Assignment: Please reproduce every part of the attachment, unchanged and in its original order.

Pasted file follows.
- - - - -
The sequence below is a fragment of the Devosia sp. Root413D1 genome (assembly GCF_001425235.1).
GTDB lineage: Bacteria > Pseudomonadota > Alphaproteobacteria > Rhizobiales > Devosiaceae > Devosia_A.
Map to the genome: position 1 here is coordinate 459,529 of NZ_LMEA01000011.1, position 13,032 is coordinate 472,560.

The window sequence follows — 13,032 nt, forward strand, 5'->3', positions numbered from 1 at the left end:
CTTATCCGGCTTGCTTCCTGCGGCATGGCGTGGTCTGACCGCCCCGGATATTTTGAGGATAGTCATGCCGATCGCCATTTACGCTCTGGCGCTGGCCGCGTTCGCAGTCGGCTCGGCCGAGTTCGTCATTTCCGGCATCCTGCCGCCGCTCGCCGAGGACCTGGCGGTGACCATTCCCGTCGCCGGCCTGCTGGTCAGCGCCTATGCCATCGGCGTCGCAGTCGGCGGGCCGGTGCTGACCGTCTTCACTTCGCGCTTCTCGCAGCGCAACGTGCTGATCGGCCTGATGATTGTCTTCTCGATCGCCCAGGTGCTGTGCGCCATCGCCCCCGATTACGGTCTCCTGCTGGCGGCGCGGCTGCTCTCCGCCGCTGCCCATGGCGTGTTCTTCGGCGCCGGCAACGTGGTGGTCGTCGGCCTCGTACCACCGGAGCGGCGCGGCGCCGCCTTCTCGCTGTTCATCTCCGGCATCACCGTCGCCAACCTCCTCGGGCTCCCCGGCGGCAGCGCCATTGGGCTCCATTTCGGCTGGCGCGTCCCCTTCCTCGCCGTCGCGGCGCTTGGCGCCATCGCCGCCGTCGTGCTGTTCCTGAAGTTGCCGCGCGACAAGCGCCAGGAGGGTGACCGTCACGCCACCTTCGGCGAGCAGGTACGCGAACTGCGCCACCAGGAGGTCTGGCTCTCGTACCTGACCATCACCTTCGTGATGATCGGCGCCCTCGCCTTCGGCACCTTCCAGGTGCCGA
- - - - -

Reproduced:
The sequence below is a fragment of the Devosia sp. Root413D1 genome (assembly GCF_001425235.1).
GTDB lineage: Bacteria > Pseudomonadota > Alphaproteobacteria > Rhizobiales > Devosiaceae > Devosia_A.
Map to the genome: position 1 here is coordinate 459,529 of NZ_LMEA01000011.1, position 13,032 is coordinate 472,560.

The window sequence follows — 13,032 nt, forward strand, 5'->3', positions numbered from 1 at the left end:
CTTATCCGGCTTGCTTCCTGCGGCATGGCGTGGTCTGACCGCCCCGGATATTTTGAGGATAGTCATGCCGATCGCCATTTACGCTCTGGCGCTGGCCGCGTTCGCAGTCGGCTCGGCCGAGTTCGTCATTTCCGGCATCCTGCCGCCGCTCGCCGAGGACCTGGCGGTGACCATTCCCGTCGCCGGCCTGCTGGTCAGCGCCTATGCCATCGGCGTCGCAGTCGGCGGGCCGGTGCTGACCGTCTTCACTTCGCGCTTCTCGCAGCGCAACGTGCTGATCGGCCTGATGATTGTCTTCTCGATCGCCCAGGTGCTGTGCGCCATCGCCCCCGATTACGGTCTCCTGCTGGCGGCGCGGCTGCTCTCCGCCGCTGCCCATGGCGTGTTCTTCGGCGCCGGCAACGTGGTGGTCGTCGGCCTCGTACCACCGGAGCGGCGCGGCGCCGCCTTCTCGCTGTTCATCTCCGGCATCACCGTCGCCAACCTCCTCGGGCTCCCCGGCGGCAGCGCCATTGGGCTCCATTTCGGCTGGCGCGTCCCCTTCCTCGCCGTCGCGGCGCTTGGCGCCATCGCCGCCGTCGTGCTGTTCCTGAAGTTGCCGCGCGACAAGCGCCAGGAGGGTGACCGTCACGCCACCTTCGGCGAGCAGGTACGCGAACTGCGCCACCAGGAGGTCTGGCTCTCGTACCTGACCATCACCTTCGTGATGATCGGCGCCCTCGCCTTCGGCACCTTCCAGGTGCCGA